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Is cap and trade in Ontario worth fighting for?

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A house with solar panels in Falun, Sweden. Photo by Alicia Fagerving/ Wikimedia Commons.

As evidence shows, Ontario Premier Doug Ford is no friend of the environment.

The Government of Ontario's website now states, "Effective July 3, 2018, we cancelled the cap-and-trade regulation and prohibited all trading of emission allowances. We have developed a plan to wind down the program."

That may prompt the question: should we rally to defend cap and trade?

The Toronto Star has explained, "Under a cap-and-trade system, a government sets a cap -- a limit -- on the amount of greenhouse gas emissions various industries can emit into the atmosphere. This limit is gradually reduced over time to decrease total pollution levels."

While that may sound OK on first read, climate justice activists and Indigenous allies have raised serious concerns with cap and trade.

Cap and trade is a market-based system.

The group Environmental Defence, which supports cap and trade, has explained, "Industry and businesses that want to pollute need a permit from the province, and the permits can be traded on the carbon market, like stocks are traded on the stock market. In cap and trade, the government sets the limit and the market sets the price."

As such, a heavily polluting corporation is able to purchase a credit from another corporation that does not need its full emissions allowance set by the government.

Food and Water Watch has commented, "Unfortunately, many in the environmental movement have adopted support for 'market-based' schemes like pollution trading (also known as 'cap and trade'), which essentially give companies [with enough money] a right to pollute, rather than hold them liable for reducing pollution."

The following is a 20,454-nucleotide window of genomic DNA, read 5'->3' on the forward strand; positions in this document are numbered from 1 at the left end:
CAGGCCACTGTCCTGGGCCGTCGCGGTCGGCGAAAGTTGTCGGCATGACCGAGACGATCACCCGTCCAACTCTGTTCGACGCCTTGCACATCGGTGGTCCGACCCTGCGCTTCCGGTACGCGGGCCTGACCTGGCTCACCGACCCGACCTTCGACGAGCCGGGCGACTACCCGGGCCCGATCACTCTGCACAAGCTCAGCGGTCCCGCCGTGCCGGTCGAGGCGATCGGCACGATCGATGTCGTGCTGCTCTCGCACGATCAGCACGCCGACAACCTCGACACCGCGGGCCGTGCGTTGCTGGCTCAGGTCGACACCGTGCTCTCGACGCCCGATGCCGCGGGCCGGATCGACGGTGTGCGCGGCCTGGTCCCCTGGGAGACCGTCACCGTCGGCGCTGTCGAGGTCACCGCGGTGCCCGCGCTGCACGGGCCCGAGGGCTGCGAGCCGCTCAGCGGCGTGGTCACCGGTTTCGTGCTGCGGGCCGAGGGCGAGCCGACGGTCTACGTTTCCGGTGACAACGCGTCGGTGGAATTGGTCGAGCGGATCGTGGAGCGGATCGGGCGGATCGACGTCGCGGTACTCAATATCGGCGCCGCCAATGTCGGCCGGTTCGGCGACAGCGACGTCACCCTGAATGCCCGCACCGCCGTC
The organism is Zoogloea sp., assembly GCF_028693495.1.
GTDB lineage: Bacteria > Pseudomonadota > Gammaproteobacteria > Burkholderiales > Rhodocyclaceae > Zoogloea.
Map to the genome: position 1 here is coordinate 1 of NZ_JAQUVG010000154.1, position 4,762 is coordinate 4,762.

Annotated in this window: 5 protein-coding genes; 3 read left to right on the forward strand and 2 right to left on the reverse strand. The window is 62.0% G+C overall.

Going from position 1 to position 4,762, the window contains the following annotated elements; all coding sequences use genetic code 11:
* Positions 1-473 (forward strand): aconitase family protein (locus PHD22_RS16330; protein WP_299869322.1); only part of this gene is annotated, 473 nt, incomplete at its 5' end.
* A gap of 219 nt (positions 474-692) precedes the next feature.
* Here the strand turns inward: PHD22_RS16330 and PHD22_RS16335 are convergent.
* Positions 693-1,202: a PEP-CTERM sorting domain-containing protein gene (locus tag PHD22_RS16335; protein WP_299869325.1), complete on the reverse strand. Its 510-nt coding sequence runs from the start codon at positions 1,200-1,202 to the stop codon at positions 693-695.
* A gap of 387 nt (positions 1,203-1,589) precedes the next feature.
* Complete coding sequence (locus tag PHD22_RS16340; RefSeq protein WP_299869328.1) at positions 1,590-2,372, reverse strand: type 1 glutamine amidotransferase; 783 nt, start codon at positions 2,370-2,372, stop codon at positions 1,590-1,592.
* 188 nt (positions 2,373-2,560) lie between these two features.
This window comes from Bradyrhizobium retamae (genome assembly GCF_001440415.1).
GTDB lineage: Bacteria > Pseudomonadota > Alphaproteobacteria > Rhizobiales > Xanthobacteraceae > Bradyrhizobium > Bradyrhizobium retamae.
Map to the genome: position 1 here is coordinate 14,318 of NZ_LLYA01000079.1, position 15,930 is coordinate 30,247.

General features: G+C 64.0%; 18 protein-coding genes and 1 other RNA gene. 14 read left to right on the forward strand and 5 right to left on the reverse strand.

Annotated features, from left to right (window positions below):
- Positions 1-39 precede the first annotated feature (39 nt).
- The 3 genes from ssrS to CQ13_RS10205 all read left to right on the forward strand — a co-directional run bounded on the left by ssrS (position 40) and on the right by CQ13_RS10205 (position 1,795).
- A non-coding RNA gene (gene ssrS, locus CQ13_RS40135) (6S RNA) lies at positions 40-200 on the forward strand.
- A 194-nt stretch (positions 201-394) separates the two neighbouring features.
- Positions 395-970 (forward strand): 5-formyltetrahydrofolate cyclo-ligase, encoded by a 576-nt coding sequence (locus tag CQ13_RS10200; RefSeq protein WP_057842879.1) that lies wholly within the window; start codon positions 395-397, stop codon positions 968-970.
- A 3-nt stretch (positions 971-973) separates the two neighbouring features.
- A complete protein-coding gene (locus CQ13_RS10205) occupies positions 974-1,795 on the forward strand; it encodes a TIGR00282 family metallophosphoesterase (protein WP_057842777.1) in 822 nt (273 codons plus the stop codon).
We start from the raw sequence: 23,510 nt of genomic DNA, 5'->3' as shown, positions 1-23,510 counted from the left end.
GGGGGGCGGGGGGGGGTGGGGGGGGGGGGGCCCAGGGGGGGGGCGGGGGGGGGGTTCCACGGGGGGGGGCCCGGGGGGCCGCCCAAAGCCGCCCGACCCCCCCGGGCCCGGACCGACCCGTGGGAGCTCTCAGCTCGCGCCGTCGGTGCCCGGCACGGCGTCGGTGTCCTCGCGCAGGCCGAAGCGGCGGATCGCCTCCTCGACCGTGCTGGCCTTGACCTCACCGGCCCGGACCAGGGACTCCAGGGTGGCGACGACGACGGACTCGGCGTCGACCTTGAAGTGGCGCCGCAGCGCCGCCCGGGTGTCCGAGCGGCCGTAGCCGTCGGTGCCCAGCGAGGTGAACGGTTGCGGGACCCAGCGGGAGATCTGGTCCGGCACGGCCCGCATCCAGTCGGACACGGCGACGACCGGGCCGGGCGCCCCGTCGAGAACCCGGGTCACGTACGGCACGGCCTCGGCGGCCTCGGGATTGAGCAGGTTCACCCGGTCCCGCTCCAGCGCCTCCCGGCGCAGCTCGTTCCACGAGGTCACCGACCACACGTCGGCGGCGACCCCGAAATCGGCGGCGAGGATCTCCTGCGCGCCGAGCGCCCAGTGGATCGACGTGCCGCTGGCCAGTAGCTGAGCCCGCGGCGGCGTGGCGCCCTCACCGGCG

It adds, "Cap-and-trade systems essentially make pollution a commodity through credits and offsets that allow for financial corporations to profit from polluting industries."

Given the predatory logic of capitalism and given that maximizing profit has taken us to the precipice of climate disaster, we should be skeptical that the market will save us from it.

Cap and trade also allows for offsets.

CBC notes, "Offset credits will be created by projects outside Ontario that reduce or remove one tonne of greenhouse gas emissions, such as tree planting or capturing and destroying methane gas, and those credits can then be sold to Ontario cap-and-trade participants."

Food and Water Watch points out one problem with this by noting, "Verifying offsets is nearly impossible. As a result, many offsets may not represent an actual reduction in pollution loads, but are still used as a way for polluters to avoid cleaning up their own mess."

Furthermore, purchasing offsets does not assist a community -- often Indigenous, racialized or lower income -- from the scourge of a nearby polluting industry that rather than reducing its emissions buys credits on a market, thus allowing it to continue to pollute.

That's called environmental racism.

With cap and trade, the market sets the price of carbon. The price per tonne of carbon through this system in Ontario was expected to be about $20 to 25 a tonne by 2022.

The Trudeau government's carbon tax is a different mechanism, but the pricing is similar. Trudeau's carbon tax will start at $20 a tonne in January 2019 -- if he can push it through -- and his government has pledged to increase this tax to $50 a tonne in 2022.

But even to meet the Harper-Trudeau government's woefully inadequate target of reducing greenhouse gas emissions by 30 per cent from 2005 levels by 2030, environmental economist Dave Sawyer has argued that a carbon levy of $180 per tonne in 15 years would be needed, along with regulations and the direct funding of climate policies.

Furthermore, CBC has reported, "Simon Fraser University economist Mark Jaccard said the price on carbon would have to rise to $200 per tonne by 2030 to meet [the federal government's target under the Paris agreement] if Canada relied on emissions pricing alone."

As such, both the provincial cap-and-trade price per tonne and the federal tax per tonne of carbon at this point -- and in the near future -- appear to be more symbolic than substantive. They are more spin than strategy.

The Indigenous Environmental Network concludes, "Carbon pricing, including carbon trading, carbon taxes and carbon offsets, are false solutions to climate change that do NOT keep fossil fuels in the ground."

The climate justice movement needs to fight for real solutions, not market-based schemes, as in Ontario, or modest taxes implemented by a neoliberal federal government that is deeply committed to spending billions of dollars on a tar sands pipeline.

Brent Patterson is a political activist and writer.

Photo: Alicia Fagerving/ Wikimedia Commons

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